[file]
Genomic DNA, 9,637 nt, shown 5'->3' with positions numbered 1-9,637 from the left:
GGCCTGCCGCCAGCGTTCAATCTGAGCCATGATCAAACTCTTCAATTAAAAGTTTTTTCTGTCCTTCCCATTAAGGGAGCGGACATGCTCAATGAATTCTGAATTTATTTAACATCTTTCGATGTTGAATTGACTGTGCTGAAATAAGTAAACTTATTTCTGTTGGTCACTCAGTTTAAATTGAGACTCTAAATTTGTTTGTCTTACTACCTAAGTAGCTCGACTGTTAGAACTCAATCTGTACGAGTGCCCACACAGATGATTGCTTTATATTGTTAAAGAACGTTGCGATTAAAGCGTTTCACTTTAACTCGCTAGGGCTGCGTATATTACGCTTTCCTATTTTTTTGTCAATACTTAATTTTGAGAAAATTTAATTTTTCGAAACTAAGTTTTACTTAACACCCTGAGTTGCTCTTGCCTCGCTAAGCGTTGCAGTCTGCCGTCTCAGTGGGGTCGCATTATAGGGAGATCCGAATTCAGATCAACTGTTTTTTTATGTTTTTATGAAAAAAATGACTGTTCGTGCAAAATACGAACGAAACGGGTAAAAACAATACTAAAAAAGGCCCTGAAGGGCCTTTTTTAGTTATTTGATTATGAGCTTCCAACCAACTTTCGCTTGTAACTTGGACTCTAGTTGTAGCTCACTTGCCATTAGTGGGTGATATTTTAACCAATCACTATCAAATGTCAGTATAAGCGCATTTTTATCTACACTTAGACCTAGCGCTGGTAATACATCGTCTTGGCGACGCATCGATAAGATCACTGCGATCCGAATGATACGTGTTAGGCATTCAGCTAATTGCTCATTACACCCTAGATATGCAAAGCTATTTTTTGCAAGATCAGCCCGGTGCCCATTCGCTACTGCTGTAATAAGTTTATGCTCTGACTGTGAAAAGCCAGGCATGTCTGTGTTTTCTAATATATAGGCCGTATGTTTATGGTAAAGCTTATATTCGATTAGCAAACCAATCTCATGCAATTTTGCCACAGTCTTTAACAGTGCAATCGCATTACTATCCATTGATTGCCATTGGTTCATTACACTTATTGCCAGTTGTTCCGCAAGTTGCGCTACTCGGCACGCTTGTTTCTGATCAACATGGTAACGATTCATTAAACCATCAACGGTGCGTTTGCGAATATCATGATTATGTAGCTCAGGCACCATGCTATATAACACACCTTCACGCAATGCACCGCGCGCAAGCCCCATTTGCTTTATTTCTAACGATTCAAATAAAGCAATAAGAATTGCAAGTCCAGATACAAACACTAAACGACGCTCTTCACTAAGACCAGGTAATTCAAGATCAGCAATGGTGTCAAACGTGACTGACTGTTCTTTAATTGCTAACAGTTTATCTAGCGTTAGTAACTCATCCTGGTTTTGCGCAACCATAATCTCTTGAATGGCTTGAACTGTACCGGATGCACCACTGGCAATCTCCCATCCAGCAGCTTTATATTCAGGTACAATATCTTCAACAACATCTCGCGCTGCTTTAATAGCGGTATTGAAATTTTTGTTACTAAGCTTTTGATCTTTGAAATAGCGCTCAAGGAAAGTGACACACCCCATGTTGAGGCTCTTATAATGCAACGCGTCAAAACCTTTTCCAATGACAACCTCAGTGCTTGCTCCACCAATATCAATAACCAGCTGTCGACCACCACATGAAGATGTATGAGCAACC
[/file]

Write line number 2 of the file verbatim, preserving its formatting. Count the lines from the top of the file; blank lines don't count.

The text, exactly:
GGCCTGCCGCCAGCGTTCAATCTGAGCCATGATCAAACTCTTCAATTAAAAGTTTTTTCTGTCCTTCCCATTAAGGGAGCGGACATGCTCAATGAATTCTGAATTTATTTAACATCTTTCGATGTTGAATTGACTGTGCTGAAATAAGTAAACTTATTTCTGTTGGTCACTCAGTTTAAATTGAGACTCTAAATTTGTTTGTCTTACTACCTAAGTAGCTCGACTGTTAGAACTCAATCTGTACGAGTGCCCACACAGATGATTGCTTTATATTGTTAAAGAACGTTGCGATTAAAGCGTTTCACTTTAACTCGCTAGGGCTGCGTATATTACGCTTTCCTATTTTTTTGTCAATACTTAATTTTGAGAAAATTTAATTTTTCGAAACTAAGTTTTACTTAACACCCTGAGTTGCTCTTGCCTCGCTAAGCGTTGCAGTCTGCCGTCTCAGTGGGGTCGCATTATAGGGAGATCCGAATTCAGATCAACTGTTTTTTTATGTTTTTATGAAAAAAATGACTGTTCGTGCAAAATACGAACGAAACGGGTAAAAACAATACTAAAAAAGGCCCTGAAGGGCCTTTTTTAGTTATTTGATTATGAGCTTCCAACCAACTTTCGCTTGTAACTTGGACTCTAGTTGTAGCTCACTTGCCATTAGTGGGTGATATTTTAACCAATCACTATCAAATGTCAGTATAAGCGCATTTTTATCTACACTTAGACCTAGCGCTGGTAATACATCGTCTTGGCGACGCATCGATAAGATCACTGCGATCCGAATGATACGTGTTAGGCATTCAGCTAATTGCTCATTACACCCTAGATATGCAAAGCTATTTTTTGCAAGATCAGCCCGGTGCCCATTCGCTACTGCTGTAATAAGTTTATGCTCTGACTGTGAAAAGCCAGGCATGTCTGTGTTTTCTAATATATAGGCCGTATGTTTATGGTAAAGCTTATATTCGATTAGCAAACCAATCTCATGCAATTTTGCCACAGTCTTTAACAGTGCAATCGCATTACTATCCATTGATTGCCATTGGTTCATTACACTTATTGCCAGTTGTTCCGCAAGTTGCGCTACTCGGCACGCTTGTTTCTGATCAACATGGTAACGATTCATTAAACCATCAACGGTGCGTTTGCGAATATCATGATTATGTAGCTCAGGCACCATGCTATATAACACACCTTCACGCAATGCACCGCGCGCAAGCCCCATTTGCTTTATTTCTAACGATTCAAATAAAGCAATAAGAATTGCAAGTCCAGATACAAACACTAAACGACGCTCTTCACTAAGACCAGGTAATTCAAGATCAGCAATGGTGTCAAACGTGACTGACTGTTCTTTAATTGCTAACAGTTTATCTAGCGTTAGTAACTCATCCTGGTTTTGCGCAACCATAATCTCTTGAATGGCTTGAACTGTACCGGATGCACCACTGGCAATCTCCCATCCAGCAGCTTTATATTCAGGTACAATATCTTCAACAACATCTCGCGCTGCTTTAATAGCGGTATTGAAATTTTTGTTACTAAGCTTTTGATCTTTGAAATAGCGCTCAAGGAAAGTGACACACCCCATGTTGAGGCTCTTATAATGCAACGCGTCAAAACCTTTTCCAATGACAACCTCAGTGCTTGCTCCACCAATATCAATAACCAGCTGTCGACCACCACATGAAGATGTATGAGCAACC